5. Las Vegas: I know, the only real team located here is UNLV (at least since the Las Vegas Outlaws closed up shop). But at any sports book in Vegas on any given Sunday (or Saturday), every TV in the joint is tuned to football. Plus, if you know what you're doing, you might be able to make a little scratch while you watch the games. Allegedly, of course.

What's the best city for watching football in America? Let us know below.

Lang Whitaker is the executive editor of SLAM magazine and writes daily at SLAMonline.com
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9/05/2007 01:18:00 PM

NFL Breakout Stars for 2007

Matt Schaub
Matt Schaub is a great fit for Gary Kubiak's offense and should immediately bolster a unit that has been spinning its wheels for years.
Photo by Nick Doan/Icon SMI
With the NFL season kicking off Thursday night, SI.com's Andrew Perloff looks at 15 players who are poised to have breakout campaigns. His list is below. After reading it, tell us which players you think are ready to make an impact on the NFL in 2007.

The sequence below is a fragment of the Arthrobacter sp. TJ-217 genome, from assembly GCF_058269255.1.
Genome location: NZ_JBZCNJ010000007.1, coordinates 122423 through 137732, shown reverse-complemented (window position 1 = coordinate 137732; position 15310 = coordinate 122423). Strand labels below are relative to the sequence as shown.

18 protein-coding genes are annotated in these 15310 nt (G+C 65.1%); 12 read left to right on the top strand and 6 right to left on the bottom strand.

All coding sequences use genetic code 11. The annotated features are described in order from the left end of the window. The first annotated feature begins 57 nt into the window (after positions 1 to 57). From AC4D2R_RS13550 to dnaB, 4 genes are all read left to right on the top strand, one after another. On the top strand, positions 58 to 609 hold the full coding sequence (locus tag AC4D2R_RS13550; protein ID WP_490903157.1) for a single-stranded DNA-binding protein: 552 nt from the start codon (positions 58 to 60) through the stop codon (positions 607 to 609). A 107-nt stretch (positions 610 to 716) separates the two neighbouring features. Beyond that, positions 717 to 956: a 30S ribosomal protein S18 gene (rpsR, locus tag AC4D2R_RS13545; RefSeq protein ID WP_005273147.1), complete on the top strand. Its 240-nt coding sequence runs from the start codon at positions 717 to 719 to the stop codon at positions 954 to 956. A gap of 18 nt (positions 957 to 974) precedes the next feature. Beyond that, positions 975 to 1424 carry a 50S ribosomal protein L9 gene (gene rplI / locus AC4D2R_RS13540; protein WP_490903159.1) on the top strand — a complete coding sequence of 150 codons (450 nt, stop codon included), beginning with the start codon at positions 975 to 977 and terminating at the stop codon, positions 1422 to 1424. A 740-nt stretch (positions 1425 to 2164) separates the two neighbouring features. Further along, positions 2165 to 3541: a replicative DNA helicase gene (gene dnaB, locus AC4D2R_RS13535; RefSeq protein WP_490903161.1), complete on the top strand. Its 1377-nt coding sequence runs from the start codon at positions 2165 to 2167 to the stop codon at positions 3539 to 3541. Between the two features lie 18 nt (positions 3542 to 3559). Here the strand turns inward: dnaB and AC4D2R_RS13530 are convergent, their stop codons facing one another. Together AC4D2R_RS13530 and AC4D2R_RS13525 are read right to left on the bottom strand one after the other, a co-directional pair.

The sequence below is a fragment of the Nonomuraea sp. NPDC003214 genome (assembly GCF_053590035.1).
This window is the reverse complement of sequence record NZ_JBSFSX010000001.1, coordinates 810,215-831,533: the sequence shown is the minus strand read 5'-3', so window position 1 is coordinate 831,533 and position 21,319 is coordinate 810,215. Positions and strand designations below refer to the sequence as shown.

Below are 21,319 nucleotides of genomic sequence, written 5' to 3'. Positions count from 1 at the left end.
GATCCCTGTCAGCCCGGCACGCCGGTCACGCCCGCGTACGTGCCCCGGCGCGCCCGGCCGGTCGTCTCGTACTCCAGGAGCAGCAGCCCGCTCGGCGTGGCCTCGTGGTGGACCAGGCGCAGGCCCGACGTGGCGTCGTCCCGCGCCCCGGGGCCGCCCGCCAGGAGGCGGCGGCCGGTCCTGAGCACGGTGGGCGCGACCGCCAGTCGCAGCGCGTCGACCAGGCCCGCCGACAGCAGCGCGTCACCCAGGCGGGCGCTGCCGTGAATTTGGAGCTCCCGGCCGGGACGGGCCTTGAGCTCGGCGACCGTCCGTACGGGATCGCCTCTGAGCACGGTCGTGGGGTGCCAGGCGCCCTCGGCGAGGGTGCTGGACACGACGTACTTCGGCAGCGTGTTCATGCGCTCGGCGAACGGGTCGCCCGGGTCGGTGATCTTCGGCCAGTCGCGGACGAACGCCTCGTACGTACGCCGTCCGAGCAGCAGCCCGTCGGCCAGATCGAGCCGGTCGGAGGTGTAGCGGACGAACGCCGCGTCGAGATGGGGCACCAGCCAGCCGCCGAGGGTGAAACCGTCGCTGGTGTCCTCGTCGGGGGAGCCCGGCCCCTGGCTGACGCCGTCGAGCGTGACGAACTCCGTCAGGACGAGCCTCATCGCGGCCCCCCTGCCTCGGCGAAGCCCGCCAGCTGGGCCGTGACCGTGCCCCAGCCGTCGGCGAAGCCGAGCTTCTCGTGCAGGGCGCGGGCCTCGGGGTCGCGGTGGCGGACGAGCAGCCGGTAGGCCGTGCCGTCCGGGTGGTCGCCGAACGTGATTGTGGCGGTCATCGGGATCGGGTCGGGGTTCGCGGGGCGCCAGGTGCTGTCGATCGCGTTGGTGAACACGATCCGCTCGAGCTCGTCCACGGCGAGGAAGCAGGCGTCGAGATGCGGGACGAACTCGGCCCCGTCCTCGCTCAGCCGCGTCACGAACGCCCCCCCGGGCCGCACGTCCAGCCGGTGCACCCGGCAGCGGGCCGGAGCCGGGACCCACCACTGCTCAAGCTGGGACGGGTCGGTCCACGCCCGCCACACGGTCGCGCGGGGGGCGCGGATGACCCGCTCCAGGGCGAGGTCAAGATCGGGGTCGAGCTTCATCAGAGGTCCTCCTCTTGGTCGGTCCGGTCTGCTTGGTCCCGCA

1. Matt Schaub, QB, Texans
2. Jason Peters, OT, Bills
3. Vincent Jackson, WR, Chargers
4. Demetrius Williams, WR, Ravens
5. Matt Roth, DE, Dolphins
6. Bernard Berrian, WR, Bears
7. Jay Cutler, QB, Broncos
8. Cullen Jenkins, DE, Packers
9. Rocky McIntosh, LB, Redskins
10. Antwan Odom, DE, Titans
11. Donte Whitner, S, Bills
12. Santonio Holmes, WR, Steelers
13. Stephen Cooper, LB, Chargers
14. Kamerion Wimbley, LB, Browns
15. Vince Wilfork, DT, Patriots
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9/03/2007 11:21:00 AM

Five Hardest Working Athletes

Deion Sanders
Deion Sanders was known to play two professional sports in one day.
Photo by AP
By Lang Whitaker, SI.com

Today is Labor Day, the day that we Americans incongruously honor the labor of millions of people before us by, oddly, not laboring for a day. Shouldn't we spend Labor Day working as hard as possible for eight hours? (Wait, that's every day around here at Extra Mustard! Huzzah!) Regardless, while many of us spend Labor Day chilling on the couch or watching the slow devolution of Jerry Lewis, there are many athletes out there who never take a day off, who always go all-out. Here are my top five hardest-working athletes of all-time...